Bill Would Restrict Informant Testimony in Death Penalty Cases
Reform advocates argue that a bill banning "snitch" testimony would help prevent wrongful convictions. But critics of the measure say that current rules protect defendants and that eliminating such testimony could tie prosecutors’ hands.
Anthony Graves was wrongly convicted and sent to death row in 1994 based largely on the testimony of an alleged accomplice in the fiery murders of six people. The accomplice, while on the execution gurney, admitted he was the lone killer. Ten years later, in 2010, Graves was exonerated.
Like Graves, Muneer Deeb, Michael Toney and Robert Springsteen were sentenced to death after trials that involved the testimony of their cellmates or alleged accomplices. Their convictions were all overturned.
State Rep. Harold Dutton, D-Houston, has filed a bill, HB 189, that aims to prevent wrongful death sentences in cases that involve unreliable testimony from alleged accomplices or jailhouse snitches who receive a reward for implicating someone else.
“What we have found is that there have been people who, for their own self-interest, have basically fabricated testimony about other folks, and as a consequence that person has been found guilty,” Dutton said.
Criminal justice reform advocates said the measure is a critical next step in Texas’ efforts to prevent wrongful convictions. Critics of the measure, though, argue that current rules already protect defendants against unreliable testimony and that eliminating such accomplice or informant testimony could tie prosecutors’ hands.
Under HB 189, prosecutors in death penalty cases would be unable to use testimony from informants or from alleged accomplices of the defendant if the evidence were obtained in exchange for immunity, leniency or any other special treatment. The measure would also make testimony from cellmates of the defendant inadmissible unless the conversation was recorded.
“Odd as it may sound, Texas is at the vanguard of snitch testimony,” said Alexandra Natapoff, a law professor at Loyola Law School Los Angeles, and author of the Snitching Blog. Texas was one of first states to require the corroboration of jailhouse informant testimony and drug snitches, she said. And Dutton’s bill would make Texas among the first states to prohibit prosecutors from offering criminals benefits for their testimony.
A 2004 Northwestern University study of wrongful convictions found that informants played a major role in more than 45 percent of overturned death sentences nationwide.
“The use of criminal informants is a massive source of error in our most serious cases,” said Natapoff, who also wrote the book Snitching: Criminal Informants and the Erosion of American Justice.
She said the Texas bill recognizes that “rewarded testimony by paid informants is one of the riskiest, most unreliable forms of testimony that the criminal justice system tolerates.” And disallowing that testimony in death penalty cases, she said, would acknowledge that cases in which an individual’s life is at stake require a higher ethical standard.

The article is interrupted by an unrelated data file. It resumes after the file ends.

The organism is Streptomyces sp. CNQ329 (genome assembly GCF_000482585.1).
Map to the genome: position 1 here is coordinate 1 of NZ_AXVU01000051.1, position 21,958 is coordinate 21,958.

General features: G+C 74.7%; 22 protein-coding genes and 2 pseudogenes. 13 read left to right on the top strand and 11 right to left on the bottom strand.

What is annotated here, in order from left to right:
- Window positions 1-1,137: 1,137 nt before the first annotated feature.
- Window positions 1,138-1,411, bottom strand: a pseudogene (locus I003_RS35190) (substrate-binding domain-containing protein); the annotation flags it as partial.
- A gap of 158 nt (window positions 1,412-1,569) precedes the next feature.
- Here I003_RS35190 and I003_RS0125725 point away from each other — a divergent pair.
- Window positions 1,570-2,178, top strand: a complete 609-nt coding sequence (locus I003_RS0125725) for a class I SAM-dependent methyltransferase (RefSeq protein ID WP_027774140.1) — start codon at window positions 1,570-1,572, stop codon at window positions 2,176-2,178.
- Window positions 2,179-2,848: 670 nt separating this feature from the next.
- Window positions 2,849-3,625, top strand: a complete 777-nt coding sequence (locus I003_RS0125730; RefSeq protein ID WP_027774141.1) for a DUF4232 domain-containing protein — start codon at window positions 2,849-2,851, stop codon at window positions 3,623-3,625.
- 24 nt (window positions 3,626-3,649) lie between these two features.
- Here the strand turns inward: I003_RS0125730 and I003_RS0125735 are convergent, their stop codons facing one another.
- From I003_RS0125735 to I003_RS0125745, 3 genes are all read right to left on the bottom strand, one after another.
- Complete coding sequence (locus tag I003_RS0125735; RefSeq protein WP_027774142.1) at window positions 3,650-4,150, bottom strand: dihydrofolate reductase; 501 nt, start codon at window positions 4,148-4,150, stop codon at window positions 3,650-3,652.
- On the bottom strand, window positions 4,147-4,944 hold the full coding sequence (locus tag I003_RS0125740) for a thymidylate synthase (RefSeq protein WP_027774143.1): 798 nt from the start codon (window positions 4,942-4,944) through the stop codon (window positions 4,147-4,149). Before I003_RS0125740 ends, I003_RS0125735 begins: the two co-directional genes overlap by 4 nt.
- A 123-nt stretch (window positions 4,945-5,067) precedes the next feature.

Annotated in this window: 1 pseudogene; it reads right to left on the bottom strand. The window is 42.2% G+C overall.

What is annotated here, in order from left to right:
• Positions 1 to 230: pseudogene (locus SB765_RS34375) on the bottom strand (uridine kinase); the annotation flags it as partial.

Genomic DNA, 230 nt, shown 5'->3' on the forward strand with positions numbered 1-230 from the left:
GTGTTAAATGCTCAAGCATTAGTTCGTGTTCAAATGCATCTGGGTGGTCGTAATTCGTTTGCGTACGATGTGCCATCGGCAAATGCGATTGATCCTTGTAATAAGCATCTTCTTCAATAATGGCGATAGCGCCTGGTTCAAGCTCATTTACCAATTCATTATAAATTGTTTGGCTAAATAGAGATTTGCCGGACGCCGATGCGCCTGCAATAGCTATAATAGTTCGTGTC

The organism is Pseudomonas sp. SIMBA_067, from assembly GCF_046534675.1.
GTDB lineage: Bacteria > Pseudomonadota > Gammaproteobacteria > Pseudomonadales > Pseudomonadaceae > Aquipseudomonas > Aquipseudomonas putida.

“Criminal informants have strong incentives to lie and very few disincentives to lie, because criminal informants are almost never punished,” Natapoff said.
Jeff Blackburn, chief counsel for the Innocence Project of Texas, said his organization has long pushed lawmakers to restrict the use of informants and snitches.
“That’s what the government does when they really need to convict somebody and they really don’t have the evidence,” Blackburn said. “It sounds dramatic, and it’s very tempting for prosecutors to use.”
State Rep.-elect Joe Moody, an assistant El Paso County district attorney, said accomplices or informants are often the only witnesses who know the circumstances of the crime. Existing rules allow defense lawyers to question informants about deals they may have made with prosecutors in exchange for their testimony. If a defense attorney effectively cross-examines the witness, Moody said, the jury should be able to make an informed decision about the person’s credibility.
Requiring electronic recordings of jailhouse conversations, as Dutton’s bill suggests, Moody said, would force jails to install recording equipment in all of their facilities.
“I think the rule itself would do a disservice to trying the case in the full and open light,” said Moody, D-El Paso.
In the wake of dozens of wrongful convictions in recent years, Texas has passed a number of measures to prevent such injustices and to compensate the victims of the criminal justice system’s mistakes. Most recently, in 2011, legislators passed a bill that improved police procedures for eyewitness identifications after studies showed misidentifications played a major role in many wrongful convictions.
Dutton has filed similar proposals to curb the use of informants in past sessions, and they have failed. As Texas continues to make national headlines with its exonerations, Dutton said, he is hopeful that lawmakers will be more amenable in the 2013 session.
“Members now recognize that Texas needs to do a lot better job of protecting the integrity of our legal system,” he said. “The truth of the matter is all the systems we have in place to protect innocent people from being convicted simply haven’t worked.”
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